And left me with half a can of left over condensed milk to make the second one of Anna's recipes, the Butterscotch Cheesecake Bars.
I think I could have eaten an entire tray of these on my own. I love butterscotch, and I love cheesecake!
No, they don't look like much, but they make up for it in taste.
I did make one small change to the recipe. Okay, two. First I omitted the nuts. Nothing new there. Then, after I patted down the crust into the bottom of the pan, I sprinkled the bottom with Skor pieces! No, the baking ones don't come covered in chocolate, but are just pieces of the toffee. Which I could probably eat with a spoon from the bag (but have never done!)
Fortunately this recipe did not make a 9 x 13 pan's worth of bars. Even giving some away to friends, these did not last long. I ate far too many of them, and likely would have eaten more had there been more.
It's a good thing I got busier by the end of the week, and have been doing this this week as well, otherwise I would probably still be making squares and bars. And eatings, because afterall, you have to test each of the recipes you make, if only for quality control and so you can report on the flavor on your blog!
Butter Tart Squares
I ripped this recipe out of a magazine several years so. The only information I can find about where it came from is a web site: www.whatsupkids.com
1/4 cup butter, softened
1/3 cup brown sugar
1 cup flour
pinch of salt
1 large egg
2 large egg whites
1 1/2 cups packed brown sugar
1 tbsp flour
1/4 tsp baking powder
pinch of salt
1 tsp vanilla
1 cup raisins
1/3 cup chopped pecans (which I substituted with more raisins)
Preheat oven to 350F.
In a medium bowl, beat butter and brown sugar until creamy. Add flour and salt and stir until well combined and crumbly.
Press into the bottom of an 8x8 inch pan that has been sprayed with non-stick spray. Bake for 12-15 minutes, until pale golden around the edges.
Using the same bowl, combine egg, egg whites, brown sugar, flour, baking powder, salt and vanilla and stir until well blended and smooth. Stir in raisins and pecans, if using.
Pour filling over the base and return to the oven for 25-30 minutes, until golden and bubbly around the edges. It will puff up a bit as it bakes and then settle again when you remove it from the oven. Cool completely in the pan on a wire rack.
Makes 16 squares.
Joining us for the newest challenge, to be posted about later in the month of June, are 19 new members!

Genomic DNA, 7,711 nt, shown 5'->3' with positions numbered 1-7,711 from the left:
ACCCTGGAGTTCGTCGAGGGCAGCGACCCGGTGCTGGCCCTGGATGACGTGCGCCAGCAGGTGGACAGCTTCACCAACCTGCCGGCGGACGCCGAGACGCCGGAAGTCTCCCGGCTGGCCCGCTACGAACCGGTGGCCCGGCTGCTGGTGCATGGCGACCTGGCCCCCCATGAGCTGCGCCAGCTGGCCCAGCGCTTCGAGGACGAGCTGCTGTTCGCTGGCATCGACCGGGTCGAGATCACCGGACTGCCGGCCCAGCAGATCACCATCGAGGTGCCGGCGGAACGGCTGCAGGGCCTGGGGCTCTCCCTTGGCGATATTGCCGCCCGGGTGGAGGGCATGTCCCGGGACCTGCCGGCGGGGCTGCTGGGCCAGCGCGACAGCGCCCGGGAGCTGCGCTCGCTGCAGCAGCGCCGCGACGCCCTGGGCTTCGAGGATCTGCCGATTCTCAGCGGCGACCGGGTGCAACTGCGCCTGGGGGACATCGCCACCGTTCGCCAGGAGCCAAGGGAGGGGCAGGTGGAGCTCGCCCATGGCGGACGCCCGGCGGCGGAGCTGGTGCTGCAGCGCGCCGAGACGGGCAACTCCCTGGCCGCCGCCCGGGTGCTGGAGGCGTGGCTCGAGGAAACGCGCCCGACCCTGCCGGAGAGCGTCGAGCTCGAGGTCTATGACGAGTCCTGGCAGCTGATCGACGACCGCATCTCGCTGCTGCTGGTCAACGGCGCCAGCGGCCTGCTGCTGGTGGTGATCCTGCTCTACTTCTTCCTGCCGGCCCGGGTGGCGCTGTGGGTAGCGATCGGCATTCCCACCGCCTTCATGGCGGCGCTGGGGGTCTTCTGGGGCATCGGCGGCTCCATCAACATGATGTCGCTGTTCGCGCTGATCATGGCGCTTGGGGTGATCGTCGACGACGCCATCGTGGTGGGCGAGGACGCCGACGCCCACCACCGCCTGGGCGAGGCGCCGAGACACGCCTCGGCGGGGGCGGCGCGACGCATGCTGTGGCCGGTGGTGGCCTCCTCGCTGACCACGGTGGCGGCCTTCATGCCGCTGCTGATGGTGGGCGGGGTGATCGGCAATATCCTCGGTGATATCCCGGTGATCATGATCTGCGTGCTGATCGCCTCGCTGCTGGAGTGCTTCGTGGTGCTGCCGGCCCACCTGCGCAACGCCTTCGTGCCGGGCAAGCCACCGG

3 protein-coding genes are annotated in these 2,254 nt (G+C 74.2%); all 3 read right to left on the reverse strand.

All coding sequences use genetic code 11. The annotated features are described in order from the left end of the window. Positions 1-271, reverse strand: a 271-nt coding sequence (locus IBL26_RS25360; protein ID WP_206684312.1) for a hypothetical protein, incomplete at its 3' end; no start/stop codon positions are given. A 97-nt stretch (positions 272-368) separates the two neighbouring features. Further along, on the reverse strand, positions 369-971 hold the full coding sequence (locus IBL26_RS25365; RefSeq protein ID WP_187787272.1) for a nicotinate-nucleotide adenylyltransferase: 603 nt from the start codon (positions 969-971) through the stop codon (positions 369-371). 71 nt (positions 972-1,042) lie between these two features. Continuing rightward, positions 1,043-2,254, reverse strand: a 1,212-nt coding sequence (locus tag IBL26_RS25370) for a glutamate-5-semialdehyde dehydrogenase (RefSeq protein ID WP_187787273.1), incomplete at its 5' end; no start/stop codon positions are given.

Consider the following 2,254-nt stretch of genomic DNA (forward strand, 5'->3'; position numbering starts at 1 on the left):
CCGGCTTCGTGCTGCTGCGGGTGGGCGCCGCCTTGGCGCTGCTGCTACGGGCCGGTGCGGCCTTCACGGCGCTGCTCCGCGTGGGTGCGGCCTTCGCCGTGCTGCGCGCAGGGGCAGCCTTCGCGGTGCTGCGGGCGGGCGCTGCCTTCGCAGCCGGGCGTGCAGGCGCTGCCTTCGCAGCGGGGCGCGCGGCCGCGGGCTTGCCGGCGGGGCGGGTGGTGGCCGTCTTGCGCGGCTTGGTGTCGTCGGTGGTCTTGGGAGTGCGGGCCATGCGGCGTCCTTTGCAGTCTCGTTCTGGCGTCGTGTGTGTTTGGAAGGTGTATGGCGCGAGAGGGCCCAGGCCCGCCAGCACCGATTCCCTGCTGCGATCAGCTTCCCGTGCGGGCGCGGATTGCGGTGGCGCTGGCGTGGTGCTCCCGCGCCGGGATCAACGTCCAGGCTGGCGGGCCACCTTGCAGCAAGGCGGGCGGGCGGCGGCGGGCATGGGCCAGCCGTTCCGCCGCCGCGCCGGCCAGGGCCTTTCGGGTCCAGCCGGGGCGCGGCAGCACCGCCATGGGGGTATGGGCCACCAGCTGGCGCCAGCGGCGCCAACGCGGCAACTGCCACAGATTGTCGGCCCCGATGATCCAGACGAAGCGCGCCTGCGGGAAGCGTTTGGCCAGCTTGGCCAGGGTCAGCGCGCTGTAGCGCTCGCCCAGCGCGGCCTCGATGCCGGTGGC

All of their blogs have been added to my sidebar list of Daring Baker's, with links so you can get to know their blogs, as I am doing with the ones I didn't know (I admit, that is most of them.)
So here they are!
Food and Photo
Cupcake, My Love
My Food Geek
Confessions of a Cardamom Addict
Should You Eat That
Nook & Pantry
The Left-Over Queen
Corner of 94th
A Fridge Full of Food
I Cook, Therefore I Run
A Cracking Good Egg
I hope that these links work, but if not, the ones at the side should be good to go!
I actually made this several weeks ago, specifically for this challenge. I was about to include it in my "Ooops I've missed a bunch of challenges!" post when I discovered I hadn't actually missed this yet!
Hosted by Ani of Food Chickie, this months theme requires the use of cornmeal in a recipe. And coincided perfectly with the arrival of my Fine Cooking magazine!
Peach and blueberry cobbler with cornmeal biscuits.
I find recipes from Fine Cooking come either two ways: Exact and precise measurements and instructions, or with a whole list of options, add-ins and variations you can make. This recipe came from the second type, a cooking without a recipe version that gave the basics but then let you go while and get creative!
I loved the look of the peach and raspberry version and had planned on making it. However fresh raspberries were $5 per half pint. Quite expensive and not worth the price when I would be cooking them. Fresh blueberries weren't quite as expensive, but could easily be swapped out for frozen blueberries, which I happened to have on hand. The peaches at my local market looked good, and even more importantly, smelled good!
I make this cobbler in stages: while my children ran through the sprinkler in the front yard, I sat out with the big bowl of peaches, pitting and slices them ( left the skins on on purpose.) Later I was able to through together the biscuit dough, which came together in a food processor very quickly. The cobbler itself baked while I make dinner (I think it was the night I made my Mexican burgers), and was ready to be eaten when dinner was done!